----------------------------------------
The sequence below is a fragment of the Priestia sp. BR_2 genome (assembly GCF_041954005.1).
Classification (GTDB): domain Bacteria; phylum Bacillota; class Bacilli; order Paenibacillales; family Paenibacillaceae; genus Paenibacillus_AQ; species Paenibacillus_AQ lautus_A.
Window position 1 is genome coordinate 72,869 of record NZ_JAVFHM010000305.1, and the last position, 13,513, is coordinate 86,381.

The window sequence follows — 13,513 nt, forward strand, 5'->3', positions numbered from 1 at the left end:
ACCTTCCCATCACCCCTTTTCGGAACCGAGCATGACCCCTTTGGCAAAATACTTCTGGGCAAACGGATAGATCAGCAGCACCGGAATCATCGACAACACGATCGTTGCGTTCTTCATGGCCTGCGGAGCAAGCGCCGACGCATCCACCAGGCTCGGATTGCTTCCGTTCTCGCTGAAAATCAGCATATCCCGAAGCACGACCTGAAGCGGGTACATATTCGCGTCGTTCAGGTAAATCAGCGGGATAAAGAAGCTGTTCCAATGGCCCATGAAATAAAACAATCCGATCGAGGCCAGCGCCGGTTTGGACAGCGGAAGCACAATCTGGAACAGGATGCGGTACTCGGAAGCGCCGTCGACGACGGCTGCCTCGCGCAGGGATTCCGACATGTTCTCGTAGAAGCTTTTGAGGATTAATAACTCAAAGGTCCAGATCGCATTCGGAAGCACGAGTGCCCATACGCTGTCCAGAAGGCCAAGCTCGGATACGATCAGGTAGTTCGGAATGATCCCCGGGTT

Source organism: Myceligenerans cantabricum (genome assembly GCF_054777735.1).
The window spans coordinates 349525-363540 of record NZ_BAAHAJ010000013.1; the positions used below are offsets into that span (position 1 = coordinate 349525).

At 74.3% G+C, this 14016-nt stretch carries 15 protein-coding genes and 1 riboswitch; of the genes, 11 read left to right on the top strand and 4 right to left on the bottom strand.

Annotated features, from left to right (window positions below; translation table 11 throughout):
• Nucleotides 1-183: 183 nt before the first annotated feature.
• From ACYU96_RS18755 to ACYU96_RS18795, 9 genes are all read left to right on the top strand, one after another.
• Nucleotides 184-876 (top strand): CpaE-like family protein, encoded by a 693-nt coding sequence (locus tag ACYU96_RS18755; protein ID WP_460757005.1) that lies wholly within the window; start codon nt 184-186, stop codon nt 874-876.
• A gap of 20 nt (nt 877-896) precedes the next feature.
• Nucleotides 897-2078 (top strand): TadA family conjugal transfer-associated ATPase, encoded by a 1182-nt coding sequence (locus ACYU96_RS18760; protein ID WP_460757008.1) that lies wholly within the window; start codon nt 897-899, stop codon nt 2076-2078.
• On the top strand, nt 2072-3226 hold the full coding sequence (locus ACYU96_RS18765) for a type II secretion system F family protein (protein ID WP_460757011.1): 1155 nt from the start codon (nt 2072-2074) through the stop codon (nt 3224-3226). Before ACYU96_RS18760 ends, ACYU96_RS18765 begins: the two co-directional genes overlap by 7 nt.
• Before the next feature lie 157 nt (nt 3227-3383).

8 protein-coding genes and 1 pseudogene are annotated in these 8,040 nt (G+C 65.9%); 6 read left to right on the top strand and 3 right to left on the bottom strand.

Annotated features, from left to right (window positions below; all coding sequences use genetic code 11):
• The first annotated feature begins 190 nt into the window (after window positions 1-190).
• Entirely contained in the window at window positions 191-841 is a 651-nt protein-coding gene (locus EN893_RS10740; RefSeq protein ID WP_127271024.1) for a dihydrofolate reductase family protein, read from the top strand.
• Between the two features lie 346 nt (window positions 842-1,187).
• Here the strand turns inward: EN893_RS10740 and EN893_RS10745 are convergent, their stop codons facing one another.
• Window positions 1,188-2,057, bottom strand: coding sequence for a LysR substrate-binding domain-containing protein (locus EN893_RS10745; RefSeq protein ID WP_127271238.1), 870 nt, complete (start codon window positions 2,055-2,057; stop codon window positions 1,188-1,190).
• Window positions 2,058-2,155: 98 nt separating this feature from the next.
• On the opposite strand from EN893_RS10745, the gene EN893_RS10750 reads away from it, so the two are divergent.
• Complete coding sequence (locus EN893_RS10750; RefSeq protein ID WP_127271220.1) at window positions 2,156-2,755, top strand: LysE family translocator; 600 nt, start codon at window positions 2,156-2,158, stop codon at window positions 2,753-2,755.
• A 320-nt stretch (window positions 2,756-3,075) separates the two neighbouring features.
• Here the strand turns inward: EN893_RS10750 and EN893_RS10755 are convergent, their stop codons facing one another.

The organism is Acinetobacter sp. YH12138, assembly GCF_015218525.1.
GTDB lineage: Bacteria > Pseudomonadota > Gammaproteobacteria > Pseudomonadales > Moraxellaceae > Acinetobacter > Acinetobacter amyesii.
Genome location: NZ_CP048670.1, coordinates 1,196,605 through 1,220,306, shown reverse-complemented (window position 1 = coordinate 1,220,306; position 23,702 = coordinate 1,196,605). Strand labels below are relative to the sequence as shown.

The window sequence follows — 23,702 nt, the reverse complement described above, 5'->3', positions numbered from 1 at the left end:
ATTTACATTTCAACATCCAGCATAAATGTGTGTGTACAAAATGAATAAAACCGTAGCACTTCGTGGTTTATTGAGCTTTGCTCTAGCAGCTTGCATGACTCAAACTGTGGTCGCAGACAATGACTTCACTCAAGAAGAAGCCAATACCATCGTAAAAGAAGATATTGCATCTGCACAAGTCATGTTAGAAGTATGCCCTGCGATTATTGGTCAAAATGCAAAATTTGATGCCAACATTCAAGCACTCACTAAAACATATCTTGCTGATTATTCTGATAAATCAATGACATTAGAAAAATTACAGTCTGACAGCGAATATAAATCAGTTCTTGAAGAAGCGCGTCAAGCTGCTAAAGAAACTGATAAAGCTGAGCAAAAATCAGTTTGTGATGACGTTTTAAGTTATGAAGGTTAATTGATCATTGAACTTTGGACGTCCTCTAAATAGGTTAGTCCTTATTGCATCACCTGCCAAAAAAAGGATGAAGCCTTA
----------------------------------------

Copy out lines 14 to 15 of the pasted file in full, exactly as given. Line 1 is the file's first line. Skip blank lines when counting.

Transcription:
• Nucleotides 897-2078 (top strand): TadA family conjugal transfer-associated ATPase, encoded by a 1182-nt coding sequence (locus ACYU96_RS18760; protein ID WP_460757008.1) that lies wholly within the window; start codon nt 897-899, stop codon nt 2076-2078.
• On the top strand, nt 2072-3226 hold the full coding sequence (locus ACYU96_RS18765) for a type II secretion system F family protein (protein ID WP_460757011.1): 1155 nt from the start codon (nt 2072-2074) through the stop codon (nt 3224-3226). Before ACYU96_RS18760 ends, ACYU96_RS18765 begins: the two co-directional genes overlap by 7 nt.